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CDC report: Older adults are keeping their teeth
While 91 percent of U.S. adults have dental caries, fewer than 2 in 5 experience complete tooth loss, according to a new report by the Centers for Disease Control and Prevention. The report authors believe that general dentists will begin to see more patients who want to save their natural teeth. This report comes two months after another CDC brief that analyzed caries in children's primary and permanent teeth.
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Dental office screening identifies diabetes, prediabetes
MedPage Today
Screening for diabetes during a dental office visit is feasible and may represent an effective strategy for identifying millions of Americans who are diabetic or prediabetic but don't know it, researchers said. As many as 30 percent of the 29 million diabetics in the United States have not been diagnosed, and 90 percent of the estimated 86 million Americans with prediabetes are also unaware of their risk, Dr. Saleh Aldasouqi of Michigan State University, East Lansing, said at a briefing from the American Association of Clinical Endocrinologist's 24th Annual Scientific and Clinical Conference.
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YouTube: The tool your dental practice might have missed
Dental Economics
Are you using YouTube to promote your practice online? If not, you could be missing out on one of the most effective visual tools available. How can you ensure that this valuable tool is used — and used correctly — to benefit your practice?
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It's time to exceed expectations regarding dental office infection control
Well-informed dental healthcare workers understand the importance of protecting themselves from the imminent risk of exposure to, and possible infection from, infectious organisms. In addition to acquiring recommended vaccines, they go to great lengths to guard themselves from exposure to blood and other potentially infectious materials by using various recommended personal protective equipment and aseptic techniques during their interactions with patients and other potentially contaminated items and surfaces.
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Do's and don'ts for customer service: Turn complaints into quality improvements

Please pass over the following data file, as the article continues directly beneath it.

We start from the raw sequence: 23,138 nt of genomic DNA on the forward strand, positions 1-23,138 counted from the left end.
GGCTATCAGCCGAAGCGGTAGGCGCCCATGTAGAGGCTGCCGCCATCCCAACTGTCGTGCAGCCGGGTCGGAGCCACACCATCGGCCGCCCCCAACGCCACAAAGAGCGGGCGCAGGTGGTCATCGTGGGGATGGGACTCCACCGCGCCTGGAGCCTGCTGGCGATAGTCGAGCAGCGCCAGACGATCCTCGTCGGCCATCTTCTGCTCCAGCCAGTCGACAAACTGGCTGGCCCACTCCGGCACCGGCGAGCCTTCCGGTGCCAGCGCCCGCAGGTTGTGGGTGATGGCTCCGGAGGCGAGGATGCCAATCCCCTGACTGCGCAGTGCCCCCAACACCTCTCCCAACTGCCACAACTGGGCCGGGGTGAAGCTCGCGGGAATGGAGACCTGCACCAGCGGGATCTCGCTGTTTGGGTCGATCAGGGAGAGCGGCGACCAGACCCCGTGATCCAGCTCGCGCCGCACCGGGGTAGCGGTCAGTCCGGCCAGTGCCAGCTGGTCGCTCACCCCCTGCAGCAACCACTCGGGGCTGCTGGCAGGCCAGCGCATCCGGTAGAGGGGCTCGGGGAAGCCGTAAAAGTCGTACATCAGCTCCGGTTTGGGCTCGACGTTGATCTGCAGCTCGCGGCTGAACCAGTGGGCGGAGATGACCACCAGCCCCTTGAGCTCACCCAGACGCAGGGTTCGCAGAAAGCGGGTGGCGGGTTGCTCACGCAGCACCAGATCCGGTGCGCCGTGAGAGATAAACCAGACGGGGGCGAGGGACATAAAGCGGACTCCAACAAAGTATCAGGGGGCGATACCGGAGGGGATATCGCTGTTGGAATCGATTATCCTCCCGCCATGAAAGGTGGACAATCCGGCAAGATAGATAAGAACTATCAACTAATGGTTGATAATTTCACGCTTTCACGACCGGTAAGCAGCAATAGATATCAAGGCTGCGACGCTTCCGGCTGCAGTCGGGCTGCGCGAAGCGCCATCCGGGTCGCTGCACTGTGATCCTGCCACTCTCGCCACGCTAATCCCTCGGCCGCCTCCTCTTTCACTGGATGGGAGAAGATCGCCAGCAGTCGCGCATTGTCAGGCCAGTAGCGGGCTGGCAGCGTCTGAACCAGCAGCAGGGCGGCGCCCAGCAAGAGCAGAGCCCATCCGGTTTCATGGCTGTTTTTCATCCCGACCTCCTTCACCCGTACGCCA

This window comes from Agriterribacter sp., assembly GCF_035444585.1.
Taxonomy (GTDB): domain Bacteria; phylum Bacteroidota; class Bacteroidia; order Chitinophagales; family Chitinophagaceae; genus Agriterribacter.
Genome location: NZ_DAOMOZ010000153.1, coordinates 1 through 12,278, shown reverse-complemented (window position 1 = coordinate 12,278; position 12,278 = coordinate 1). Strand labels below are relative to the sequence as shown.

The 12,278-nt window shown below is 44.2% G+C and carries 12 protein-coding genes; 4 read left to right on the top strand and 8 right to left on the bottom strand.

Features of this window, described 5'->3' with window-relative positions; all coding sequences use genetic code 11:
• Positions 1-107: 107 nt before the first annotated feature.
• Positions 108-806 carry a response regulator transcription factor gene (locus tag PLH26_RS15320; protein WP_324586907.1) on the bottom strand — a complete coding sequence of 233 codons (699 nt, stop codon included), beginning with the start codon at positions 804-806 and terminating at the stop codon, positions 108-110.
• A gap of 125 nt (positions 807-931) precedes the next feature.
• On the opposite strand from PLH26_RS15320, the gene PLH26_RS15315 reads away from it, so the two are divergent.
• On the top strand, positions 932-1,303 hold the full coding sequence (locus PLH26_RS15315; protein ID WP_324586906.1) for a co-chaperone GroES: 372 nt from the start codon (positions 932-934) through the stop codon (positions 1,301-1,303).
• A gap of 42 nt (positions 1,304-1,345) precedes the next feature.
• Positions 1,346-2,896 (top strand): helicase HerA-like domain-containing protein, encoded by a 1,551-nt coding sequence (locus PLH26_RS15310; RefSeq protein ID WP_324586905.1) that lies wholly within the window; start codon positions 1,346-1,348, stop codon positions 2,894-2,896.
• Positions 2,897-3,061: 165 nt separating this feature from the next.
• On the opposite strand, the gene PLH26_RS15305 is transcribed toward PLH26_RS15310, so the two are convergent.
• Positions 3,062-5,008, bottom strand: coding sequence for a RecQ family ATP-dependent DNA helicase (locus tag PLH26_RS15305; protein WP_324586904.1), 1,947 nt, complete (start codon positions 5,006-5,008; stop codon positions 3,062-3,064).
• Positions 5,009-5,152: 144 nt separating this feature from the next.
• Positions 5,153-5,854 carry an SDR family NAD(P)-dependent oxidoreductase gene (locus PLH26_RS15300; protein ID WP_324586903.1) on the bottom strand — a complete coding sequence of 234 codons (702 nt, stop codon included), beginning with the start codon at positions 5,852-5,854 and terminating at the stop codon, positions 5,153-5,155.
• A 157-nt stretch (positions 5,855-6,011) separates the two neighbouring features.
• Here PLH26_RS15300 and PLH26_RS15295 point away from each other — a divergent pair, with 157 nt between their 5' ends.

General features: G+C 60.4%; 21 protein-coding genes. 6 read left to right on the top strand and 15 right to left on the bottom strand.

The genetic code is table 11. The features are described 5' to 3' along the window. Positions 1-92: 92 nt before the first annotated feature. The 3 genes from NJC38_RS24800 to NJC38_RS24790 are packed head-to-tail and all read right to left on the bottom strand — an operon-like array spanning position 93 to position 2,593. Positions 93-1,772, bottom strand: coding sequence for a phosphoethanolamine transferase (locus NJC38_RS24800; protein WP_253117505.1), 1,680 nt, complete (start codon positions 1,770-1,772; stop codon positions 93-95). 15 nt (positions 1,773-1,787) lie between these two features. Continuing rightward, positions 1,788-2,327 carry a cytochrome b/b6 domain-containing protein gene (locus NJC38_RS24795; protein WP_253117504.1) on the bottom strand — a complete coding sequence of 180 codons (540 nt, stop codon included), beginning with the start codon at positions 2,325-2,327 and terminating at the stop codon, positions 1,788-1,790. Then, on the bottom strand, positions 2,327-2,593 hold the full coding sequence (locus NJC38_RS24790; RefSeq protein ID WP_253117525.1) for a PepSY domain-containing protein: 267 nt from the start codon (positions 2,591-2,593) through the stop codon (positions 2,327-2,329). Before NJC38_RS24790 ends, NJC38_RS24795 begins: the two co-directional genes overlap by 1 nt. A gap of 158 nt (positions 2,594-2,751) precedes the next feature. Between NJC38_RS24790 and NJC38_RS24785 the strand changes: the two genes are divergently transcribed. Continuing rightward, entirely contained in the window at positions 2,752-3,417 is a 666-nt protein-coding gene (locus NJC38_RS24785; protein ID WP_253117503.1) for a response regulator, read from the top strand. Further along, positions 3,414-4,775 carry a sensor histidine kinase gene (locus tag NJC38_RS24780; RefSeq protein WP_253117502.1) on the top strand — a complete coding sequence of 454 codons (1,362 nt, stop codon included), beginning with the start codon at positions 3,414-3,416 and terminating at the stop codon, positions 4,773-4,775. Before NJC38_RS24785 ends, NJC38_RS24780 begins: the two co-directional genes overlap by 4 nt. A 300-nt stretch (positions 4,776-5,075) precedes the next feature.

No matter how hard you and your team try, you will sometimes disappoint patients. Complaints may be unfair, the problems may have been beyond your control, and patients' may show disrespect toward you or a staff member, but your reaction must nevertheless be controlled. Think of any criticism as a clue to how you can improve the quality of service you provide, and try not to take it personally.
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More than a quarter of American adults have untreated tooth decay
New data on tooth decay and cavities among American adults reveal the sad state of our pearly whites. More than 25 percent of American adults ages 20 to 64 have untreated tooth decay, and 91 percent have one tooth — or more — that has been treated for tooth decay or needs to be.
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South Korean woman with black gums gets diagnosed with rare skin cancer in mouth
Medical Daily
A blow to the mouth landed a woman in the hospital but ultimately saved her life in South Korea. Doctors conducted a dental X-ray and found no bone destruction, but something rare: diffused black pigmentation on both her upper gums and the roof of her mouth. The 60-year-old woman, a lifelong nonsmoker and nondrinker, was diagnosed with oral malignant melanoma — skin cancer of the mouth — after suffering from discolored gums for two months, according to the case report published in The New England Journal of Medicine.
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Missed last week's issue? See which articles your colleagues read most.

    Take a bite out of gum disease by seeing a periodontist (NewsUSA via South Florida Times)
The worst things you can do when you have sensitive teeth (Body + Soul)
Alternative forms of tobacco and e-cigarettes: Harmful or harm reduction? (Dentistry Today)
6 reasons dental patients say 'no' to treatment, and how you can change that (DentistryiQ)
Brushing soon after eating could be acceptable (Dentistry Today)

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This Week in Perio
NOTE: The articles that appear in This Week in Perio are chosen from a variety of sources to reflect media coverage of the periodontal and oral health industries. An article's inclusion in This Week in Perio does not imply that the American Academy of Periodontology endorses, supports, or verifies its contents or expressed opinions. Factual errors are the responsibility of the listed publication. In addition, inclusion of advertising in this publication does not constitute or imply endorsement, agreement, recommendation, or favoring by AAP of such information or the entities mentioned or promoted herein.

Colby Horton, Vice President of Publishing, 469.420.2601
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Bianca Gibson, Executive Editor, 469.420.2611   
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